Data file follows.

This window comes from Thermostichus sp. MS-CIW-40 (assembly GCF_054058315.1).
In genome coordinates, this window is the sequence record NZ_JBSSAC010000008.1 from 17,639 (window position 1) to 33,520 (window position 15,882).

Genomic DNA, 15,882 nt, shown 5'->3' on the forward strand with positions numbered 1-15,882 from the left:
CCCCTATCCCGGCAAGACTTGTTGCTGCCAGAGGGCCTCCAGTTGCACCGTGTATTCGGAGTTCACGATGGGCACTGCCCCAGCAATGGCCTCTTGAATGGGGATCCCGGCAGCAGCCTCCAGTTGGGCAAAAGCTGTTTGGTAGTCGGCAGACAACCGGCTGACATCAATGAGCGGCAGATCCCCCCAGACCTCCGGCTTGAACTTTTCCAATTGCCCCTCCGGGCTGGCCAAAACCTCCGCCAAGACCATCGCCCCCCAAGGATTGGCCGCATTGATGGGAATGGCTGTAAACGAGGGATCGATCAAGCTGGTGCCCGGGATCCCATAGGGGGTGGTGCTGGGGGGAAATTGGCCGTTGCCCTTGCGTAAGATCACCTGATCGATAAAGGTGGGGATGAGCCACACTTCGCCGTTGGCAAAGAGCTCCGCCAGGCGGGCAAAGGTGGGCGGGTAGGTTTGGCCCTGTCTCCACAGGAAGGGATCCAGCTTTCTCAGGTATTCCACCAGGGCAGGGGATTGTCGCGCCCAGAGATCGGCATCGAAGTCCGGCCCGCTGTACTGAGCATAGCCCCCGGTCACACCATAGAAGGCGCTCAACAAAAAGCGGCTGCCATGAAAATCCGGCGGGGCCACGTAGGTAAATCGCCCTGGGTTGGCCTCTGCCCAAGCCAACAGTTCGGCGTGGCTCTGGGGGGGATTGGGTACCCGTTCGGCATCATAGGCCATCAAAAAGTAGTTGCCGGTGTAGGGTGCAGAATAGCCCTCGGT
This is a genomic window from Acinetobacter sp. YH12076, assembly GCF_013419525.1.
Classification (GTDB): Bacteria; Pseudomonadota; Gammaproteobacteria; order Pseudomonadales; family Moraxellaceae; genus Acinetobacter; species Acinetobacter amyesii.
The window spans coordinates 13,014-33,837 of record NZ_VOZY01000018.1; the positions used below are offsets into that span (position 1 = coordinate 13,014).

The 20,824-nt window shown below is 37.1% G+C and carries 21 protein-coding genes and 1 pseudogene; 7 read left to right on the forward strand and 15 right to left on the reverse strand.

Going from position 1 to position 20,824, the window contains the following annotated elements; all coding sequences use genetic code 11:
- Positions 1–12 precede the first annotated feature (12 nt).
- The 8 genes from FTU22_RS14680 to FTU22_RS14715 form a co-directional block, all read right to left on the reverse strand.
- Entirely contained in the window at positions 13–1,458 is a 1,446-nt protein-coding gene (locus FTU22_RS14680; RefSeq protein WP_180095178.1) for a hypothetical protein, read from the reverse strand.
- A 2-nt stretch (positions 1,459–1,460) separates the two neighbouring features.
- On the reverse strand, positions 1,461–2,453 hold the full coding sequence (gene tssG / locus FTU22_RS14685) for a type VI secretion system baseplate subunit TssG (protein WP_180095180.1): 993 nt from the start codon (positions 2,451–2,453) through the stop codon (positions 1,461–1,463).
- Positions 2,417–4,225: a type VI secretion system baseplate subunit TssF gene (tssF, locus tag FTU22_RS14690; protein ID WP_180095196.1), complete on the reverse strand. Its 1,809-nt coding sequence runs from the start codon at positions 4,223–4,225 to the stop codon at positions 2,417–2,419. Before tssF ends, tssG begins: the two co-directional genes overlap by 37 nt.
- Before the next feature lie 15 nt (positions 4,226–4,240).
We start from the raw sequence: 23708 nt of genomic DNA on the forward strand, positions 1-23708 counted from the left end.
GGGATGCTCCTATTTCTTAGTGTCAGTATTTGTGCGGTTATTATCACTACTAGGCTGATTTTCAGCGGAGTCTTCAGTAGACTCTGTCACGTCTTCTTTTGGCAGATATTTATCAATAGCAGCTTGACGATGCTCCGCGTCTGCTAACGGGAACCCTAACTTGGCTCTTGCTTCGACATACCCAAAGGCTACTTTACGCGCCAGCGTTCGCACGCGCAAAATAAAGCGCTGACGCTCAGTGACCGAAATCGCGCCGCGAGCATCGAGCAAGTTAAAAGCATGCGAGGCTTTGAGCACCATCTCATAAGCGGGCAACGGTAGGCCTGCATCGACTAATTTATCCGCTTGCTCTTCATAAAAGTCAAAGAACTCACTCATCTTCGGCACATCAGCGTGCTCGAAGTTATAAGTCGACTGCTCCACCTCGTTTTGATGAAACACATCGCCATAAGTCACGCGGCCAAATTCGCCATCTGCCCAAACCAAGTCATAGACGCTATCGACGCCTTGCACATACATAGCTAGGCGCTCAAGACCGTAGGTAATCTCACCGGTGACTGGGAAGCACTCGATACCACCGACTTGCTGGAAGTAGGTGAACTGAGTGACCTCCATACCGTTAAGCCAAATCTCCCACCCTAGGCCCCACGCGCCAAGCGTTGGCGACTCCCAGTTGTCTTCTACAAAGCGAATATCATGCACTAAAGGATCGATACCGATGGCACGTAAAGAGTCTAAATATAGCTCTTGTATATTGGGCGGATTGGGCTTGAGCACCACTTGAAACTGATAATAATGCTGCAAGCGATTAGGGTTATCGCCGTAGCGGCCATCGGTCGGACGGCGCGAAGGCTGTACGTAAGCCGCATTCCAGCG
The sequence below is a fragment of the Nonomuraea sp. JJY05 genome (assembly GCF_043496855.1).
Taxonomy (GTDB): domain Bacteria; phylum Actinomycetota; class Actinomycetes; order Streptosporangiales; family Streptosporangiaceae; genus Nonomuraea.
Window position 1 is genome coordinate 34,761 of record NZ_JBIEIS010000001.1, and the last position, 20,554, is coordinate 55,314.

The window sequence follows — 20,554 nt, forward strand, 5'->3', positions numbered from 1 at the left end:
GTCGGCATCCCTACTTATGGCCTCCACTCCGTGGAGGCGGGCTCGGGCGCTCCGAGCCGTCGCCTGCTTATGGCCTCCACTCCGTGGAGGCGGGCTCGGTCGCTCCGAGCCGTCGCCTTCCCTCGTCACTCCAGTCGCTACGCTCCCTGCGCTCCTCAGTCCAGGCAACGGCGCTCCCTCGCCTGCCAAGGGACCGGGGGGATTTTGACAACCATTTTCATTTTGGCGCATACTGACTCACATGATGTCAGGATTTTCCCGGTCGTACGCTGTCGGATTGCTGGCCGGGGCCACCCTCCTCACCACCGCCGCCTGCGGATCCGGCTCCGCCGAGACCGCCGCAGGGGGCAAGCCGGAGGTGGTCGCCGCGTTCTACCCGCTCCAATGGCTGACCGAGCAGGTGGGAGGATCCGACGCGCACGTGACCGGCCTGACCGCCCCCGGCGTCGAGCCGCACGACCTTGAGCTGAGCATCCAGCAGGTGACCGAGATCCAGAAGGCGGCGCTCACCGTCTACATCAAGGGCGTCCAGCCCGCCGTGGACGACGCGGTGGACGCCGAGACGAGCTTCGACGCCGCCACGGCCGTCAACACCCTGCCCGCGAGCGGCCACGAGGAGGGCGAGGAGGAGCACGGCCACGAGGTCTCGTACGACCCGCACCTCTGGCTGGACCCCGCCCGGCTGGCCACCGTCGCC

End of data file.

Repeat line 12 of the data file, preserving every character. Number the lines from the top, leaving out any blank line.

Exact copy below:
- Entirely contained in the window at positions 13–1,458 is a 1,446-nt protein-coding gene (locus FTU22_RS14680; RefSeq protein WP_180095178.1) for a hypothetical protein, read from the reverse strand.